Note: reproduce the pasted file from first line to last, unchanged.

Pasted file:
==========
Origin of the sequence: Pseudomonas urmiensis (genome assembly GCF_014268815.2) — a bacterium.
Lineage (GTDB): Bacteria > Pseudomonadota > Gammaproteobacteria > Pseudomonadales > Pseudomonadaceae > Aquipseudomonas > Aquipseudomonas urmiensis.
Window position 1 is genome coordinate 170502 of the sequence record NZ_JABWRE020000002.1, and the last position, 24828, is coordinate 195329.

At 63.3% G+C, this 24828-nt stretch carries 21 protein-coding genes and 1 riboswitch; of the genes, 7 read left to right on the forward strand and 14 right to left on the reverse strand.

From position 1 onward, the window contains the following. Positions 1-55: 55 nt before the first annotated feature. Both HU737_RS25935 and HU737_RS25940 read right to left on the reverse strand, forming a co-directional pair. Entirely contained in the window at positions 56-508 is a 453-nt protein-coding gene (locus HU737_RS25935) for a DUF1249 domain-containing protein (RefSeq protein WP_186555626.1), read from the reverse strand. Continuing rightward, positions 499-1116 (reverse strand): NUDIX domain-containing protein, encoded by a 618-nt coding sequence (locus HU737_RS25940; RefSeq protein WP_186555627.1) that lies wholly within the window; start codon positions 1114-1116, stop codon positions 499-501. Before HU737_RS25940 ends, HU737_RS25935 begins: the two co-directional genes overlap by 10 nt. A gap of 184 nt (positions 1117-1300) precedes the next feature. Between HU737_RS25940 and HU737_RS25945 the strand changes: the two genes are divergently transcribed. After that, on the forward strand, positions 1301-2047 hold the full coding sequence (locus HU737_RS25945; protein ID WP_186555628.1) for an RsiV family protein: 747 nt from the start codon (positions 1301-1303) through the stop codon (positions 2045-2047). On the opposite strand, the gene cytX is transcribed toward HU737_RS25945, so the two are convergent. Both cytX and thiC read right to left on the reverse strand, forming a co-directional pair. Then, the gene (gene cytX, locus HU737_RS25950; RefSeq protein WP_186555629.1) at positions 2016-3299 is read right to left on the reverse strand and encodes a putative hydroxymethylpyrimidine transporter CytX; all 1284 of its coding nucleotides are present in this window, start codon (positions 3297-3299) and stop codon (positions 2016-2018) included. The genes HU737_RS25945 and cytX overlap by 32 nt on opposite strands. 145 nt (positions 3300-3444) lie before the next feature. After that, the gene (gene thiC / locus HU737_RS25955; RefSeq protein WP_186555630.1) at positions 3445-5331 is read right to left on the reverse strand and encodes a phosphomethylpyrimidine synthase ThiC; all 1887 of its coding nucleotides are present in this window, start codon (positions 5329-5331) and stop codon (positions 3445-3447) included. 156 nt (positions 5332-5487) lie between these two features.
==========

Origin of the sequence: Pseudomonas urmiensis (genome assembly GCF_014268815.2) — a bacterium.
Lineage (GTDB): Bacteria > Pseudomonadota > Gammaproteobacteria > Pseudomonadales > Pseudomonadaceae > Aquipseudomonas > Aquipseudomonas urmiensis.
Window position 1 is genome coordinate 170502 of the sequence record NZ_JABWRE020000002.1, and the last position, 24828, is coordinate 195329.

At 63.3% G+C, this 24828-nt stretch carries 21 protein-coding genes and 1 riboswitch; of the genes, 7 read left to right on the forward strand and 14 right to left on the reverse strand.

From position 1 onward, the window contains the following. Positions 1-55: 55 nt before the first annotated feature. Both HU737_RS25935 and HU737_RS25940 read right to left on the reverse strand, forming a co-directional pair. Entirely contained in the window at positions 56-508 is a 453-nt protein-coding gene (locus HU737_RS25935) for a DUF1249 domain-containing protein (RefSeq protein WP_186555626.1), read from the reverse strand. Continuing rightward, positions 499-1116 (reverse strand): NUDIX domain-containing protein, encoded by a 618-nt coding sequence (locus HU737_RS25940; RefSeq protein WP_186555627.1) that lies wholly within the window; start codon positions 1114-1116, stop codon positions 499-501. Before HU737_RS25940 ends, HU737_RS25935 begins: the two co-directional genes overlap by 10 nt. A gap of 184 nt (positions 1117-1300) precedes the next feature. Between HU737_RS25940 and HU737_RS25945 the strand changes: the two genes are divergently transcribed. After that, on the forward strand, positions 1301-2047 hold the full coding sequence (locus HU737_RS25945; protein ID WP_186555628.1) for an RsiV family protein: 747 nt from the start codon (positions 1301-1303) through the stop codon (positions 2045-2047). On the opposite strand, the gene cytX is transcribed toward HU737_RS25945, so the two are convergent. Both cytX and thiC read right to left on the reverse strand, forming a co-directional pair. Then, the gene (gene cytX, locus HU737_RS25950; RefSeq protein WP_186555629.1) at positions 2016-3299 is read right to left on the reverse strand and encodes a putative hydroxymethylpyrimidine transporter CytX; all 1284 of its coding nucleotides are present in this window, start codon (positions 3297-3299) and stop codon (positions 2016-2018) included. The genes HU737_RS25945 and cytX overlap by 32 nt on opposite strands. 145 nt (positions 3300-3444) lie before the next feature. After that, the gene (gene thiC / locus HU737_RS25955; RefSeq protein WP_186555630.1) at positions 3445-5331 is read right to left on the reverse strand and encodes a phosphomethylpyrimidine synthase ThiC; all 1887 of its coding nucleotides are present in this window, start codon (positions 5329-5331) and stop codon (positions 3445-3447) included. 156 nt (positions 5332-5487) lie between these two features.